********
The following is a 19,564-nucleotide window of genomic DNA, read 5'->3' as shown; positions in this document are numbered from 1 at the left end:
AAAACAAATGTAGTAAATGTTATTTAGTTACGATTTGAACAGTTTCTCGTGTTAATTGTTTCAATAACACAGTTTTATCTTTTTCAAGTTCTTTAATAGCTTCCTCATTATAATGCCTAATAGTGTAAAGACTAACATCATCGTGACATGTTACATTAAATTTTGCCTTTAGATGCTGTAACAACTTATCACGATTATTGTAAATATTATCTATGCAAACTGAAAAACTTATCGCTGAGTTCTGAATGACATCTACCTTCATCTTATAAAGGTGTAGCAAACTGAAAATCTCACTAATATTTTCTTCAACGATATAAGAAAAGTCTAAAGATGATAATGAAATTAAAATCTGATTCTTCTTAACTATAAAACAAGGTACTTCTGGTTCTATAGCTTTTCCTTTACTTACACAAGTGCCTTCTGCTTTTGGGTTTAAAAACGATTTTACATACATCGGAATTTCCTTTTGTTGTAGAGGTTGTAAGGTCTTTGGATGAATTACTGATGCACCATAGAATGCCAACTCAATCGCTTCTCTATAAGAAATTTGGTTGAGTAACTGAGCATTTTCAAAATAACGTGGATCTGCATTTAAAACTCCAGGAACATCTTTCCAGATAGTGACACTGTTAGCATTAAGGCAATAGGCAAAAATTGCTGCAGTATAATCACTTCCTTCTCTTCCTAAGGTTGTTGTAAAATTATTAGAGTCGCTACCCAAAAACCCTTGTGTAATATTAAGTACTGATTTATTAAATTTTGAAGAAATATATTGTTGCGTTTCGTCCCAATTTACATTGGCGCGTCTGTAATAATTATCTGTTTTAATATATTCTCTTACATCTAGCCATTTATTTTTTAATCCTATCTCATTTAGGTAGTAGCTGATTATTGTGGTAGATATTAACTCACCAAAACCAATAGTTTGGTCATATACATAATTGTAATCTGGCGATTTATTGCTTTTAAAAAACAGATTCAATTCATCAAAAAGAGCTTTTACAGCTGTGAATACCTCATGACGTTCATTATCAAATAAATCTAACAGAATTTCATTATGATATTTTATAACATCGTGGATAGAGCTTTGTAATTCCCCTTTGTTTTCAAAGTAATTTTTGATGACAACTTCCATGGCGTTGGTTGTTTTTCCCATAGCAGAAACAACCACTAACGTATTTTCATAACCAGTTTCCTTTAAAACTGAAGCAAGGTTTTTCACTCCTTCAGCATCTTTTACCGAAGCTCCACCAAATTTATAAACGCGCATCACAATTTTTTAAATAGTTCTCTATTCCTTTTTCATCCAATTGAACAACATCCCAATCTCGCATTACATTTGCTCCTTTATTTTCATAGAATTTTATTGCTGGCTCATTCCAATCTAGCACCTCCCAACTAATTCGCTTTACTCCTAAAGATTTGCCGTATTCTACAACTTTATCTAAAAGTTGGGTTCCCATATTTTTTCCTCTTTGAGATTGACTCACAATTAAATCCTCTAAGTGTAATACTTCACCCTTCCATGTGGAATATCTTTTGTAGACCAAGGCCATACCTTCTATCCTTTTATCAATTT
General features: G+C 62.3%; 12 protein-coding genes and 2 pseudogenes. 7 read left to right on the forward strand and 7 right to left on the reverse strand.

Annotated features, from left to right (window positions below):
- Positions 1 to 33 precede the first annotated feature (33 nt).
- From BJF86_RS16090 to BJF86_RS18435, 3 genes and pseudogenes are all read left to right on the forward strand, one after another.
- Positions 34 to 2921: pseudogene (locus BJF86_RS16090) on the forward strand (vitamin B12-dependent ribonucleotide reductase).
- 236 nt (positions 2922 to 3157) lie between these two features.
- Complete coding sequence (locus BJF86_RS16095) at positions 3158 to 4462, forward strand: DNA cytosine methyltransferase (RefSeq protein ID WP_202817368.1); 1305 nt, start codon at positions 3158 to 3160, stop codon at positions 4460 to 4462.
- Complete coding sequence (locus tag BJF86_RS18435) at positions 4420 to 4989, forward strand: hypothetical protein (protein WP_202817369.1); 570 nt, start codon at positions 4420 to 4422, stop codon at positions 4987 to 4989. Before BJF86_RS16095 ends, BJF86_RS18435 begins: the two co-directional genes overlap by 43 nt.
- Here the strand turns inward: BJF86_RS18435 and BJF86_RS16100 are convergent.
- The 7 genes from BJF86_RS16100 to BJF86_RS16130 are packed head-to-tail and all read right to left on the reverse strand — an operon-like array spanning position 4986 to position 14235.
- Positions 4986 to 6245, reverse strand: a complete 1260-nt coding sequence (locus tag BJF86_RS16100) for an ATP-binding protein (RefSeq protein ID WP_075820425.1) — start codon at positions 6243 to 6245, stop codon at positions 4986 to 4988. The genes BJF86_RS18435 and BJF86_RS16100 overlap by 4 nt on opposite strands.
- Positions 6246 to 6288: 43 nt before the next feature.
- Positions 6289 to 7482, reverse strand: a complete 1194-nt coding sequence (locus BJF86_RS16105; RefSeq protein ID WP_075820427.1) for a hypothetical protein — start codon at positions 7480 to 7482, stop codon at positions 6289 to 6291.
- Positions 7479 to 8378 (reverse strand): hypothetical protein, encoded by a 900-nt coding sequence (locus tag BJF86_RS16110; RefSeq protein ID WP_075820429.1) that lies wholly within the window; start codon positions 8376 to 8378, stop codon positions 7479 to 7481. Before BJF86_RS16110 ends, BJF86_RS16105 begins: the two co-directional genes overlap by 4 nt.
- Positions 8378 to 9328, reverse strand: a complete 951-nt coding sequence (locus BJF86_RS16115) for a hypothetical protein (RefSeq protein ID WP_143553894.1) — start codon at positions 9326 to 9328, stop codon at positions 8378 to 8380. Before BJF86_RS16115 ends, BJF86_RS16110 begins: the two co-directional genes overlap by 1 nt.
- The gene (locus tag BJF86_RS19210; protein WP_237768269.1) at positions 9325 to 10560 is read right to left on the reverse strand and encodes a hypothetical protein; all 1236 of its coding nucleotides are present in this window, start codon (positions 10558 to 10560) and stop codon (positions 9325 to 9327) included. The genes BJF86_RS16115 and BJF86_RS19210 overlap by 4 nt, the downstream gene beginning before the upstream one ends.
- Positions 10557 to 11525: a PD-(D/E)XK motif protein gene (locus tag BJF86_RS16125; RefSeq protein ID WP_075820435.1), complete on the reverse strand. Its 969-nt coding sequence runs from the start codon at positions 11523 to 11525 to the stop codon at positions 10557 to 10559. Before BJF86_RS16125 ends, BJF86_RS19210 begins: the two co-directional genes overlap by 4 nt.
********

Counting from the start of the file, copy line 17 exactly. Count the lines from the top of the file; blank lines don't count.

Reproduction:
- Positions 8378 to 9328, reverse strand: a complete 951-nt coding sequence (locus BJF86_RS16115) for a hypothetical protein (RefSeq protein ID WP_143553894.1) — start codon at positions 9326 to 9328, stop codon at positions 8378 to 8380. Before BJF86_RS16115 ends, BJF86_RS16110 begins: the two co-directional genes overlap by 1 nt.